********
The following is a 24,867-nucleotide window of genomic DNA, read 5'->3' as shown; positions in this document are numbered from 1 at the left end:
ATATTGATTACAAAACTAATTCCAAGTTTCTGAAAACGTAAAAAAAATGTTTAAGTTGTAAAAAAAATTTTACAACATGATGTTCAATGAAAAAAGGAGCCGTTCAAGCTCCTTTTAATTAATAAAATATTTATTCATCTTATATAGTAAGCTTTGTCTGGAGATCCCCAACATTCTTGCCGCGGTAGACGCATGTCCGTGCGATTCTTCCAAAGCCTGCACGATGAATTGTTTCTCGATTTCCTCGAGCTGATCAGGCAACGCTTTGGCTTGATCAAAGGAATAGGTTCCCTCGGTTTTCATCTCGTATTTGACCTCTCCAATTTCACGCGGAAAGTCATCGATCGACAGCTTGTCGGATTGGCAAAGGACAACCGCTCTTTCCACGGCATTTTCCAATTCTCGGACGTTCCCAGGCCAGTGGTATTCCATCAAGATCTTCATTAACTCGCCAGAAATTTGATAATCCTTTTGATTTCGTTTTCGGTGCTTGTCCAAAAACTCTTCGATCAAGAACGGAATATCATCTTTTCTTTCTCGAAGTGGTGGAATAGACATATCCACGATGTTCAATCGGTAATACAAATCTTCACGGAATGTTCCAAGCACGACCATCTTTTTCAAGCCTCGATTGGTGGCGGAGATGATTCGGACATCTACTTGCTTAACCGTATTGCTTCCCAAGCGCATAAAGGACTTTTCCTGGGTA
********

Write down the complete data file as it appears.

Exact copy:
The following is a 24,867-nucleotide window of genomic DNA, read 5'->3' as shown; positions in this document are numbered from 1 at the left end:
ATATTGATTACAAAACTAATTCCAAGTTTCTGAAAACGTAAAAAAAATGTTTAAGTTGTAAAAAAAATTTTACAACATGATGTTCAATGAAAAAAGGAGCCGTTCAAGCTCCTTTTAATTAATAAAATATTTATTCATCTTATATAGTAAGCTTTGTCTGGAGATCCCCAACATTCTTGCCGCGGTAGACGCATGTCCGTGCGATTCTTCCAAAGCCTGCACGATGAATTGTTTCTCGATTTCCTCGAGCTGATCAGGCAACGCTTTGGCTTGATCAAAGGAATAGGTTCCCTCGGTTTTCATCTCGTATTTGACCTCTCCAATTTCACGCGGAAAGTCATCGATCGACAGCTTGTCGGATTGGCAAAGGACAACCGCTCTTTCCACGGCATTTTCCAATTCTCGGACGTTCCCAGGCCAGTGGTATTCCATCAAGATCTTCATTAACTCGCCAGAAATTTGATAATCCTTTTGATTTCGTTTTCGGTGCTTGTCCAAAAACTCTTCGATCAAGAACGGAATATCATCTTTTCTTTCTCGAAGTGGTGGAATAGACATATCCACGATGTTCAATCGGTAATACAAATCTTCACGGAATGTTCCAAGCACGACCATCTTTTTCAAGCCTCGATTGGTGGCGGAGATGATTCGGACATCTACTTGCTTAACCGTATTGCTTCCCAAGCGCATAAAGGACTTTTCCTGGGTA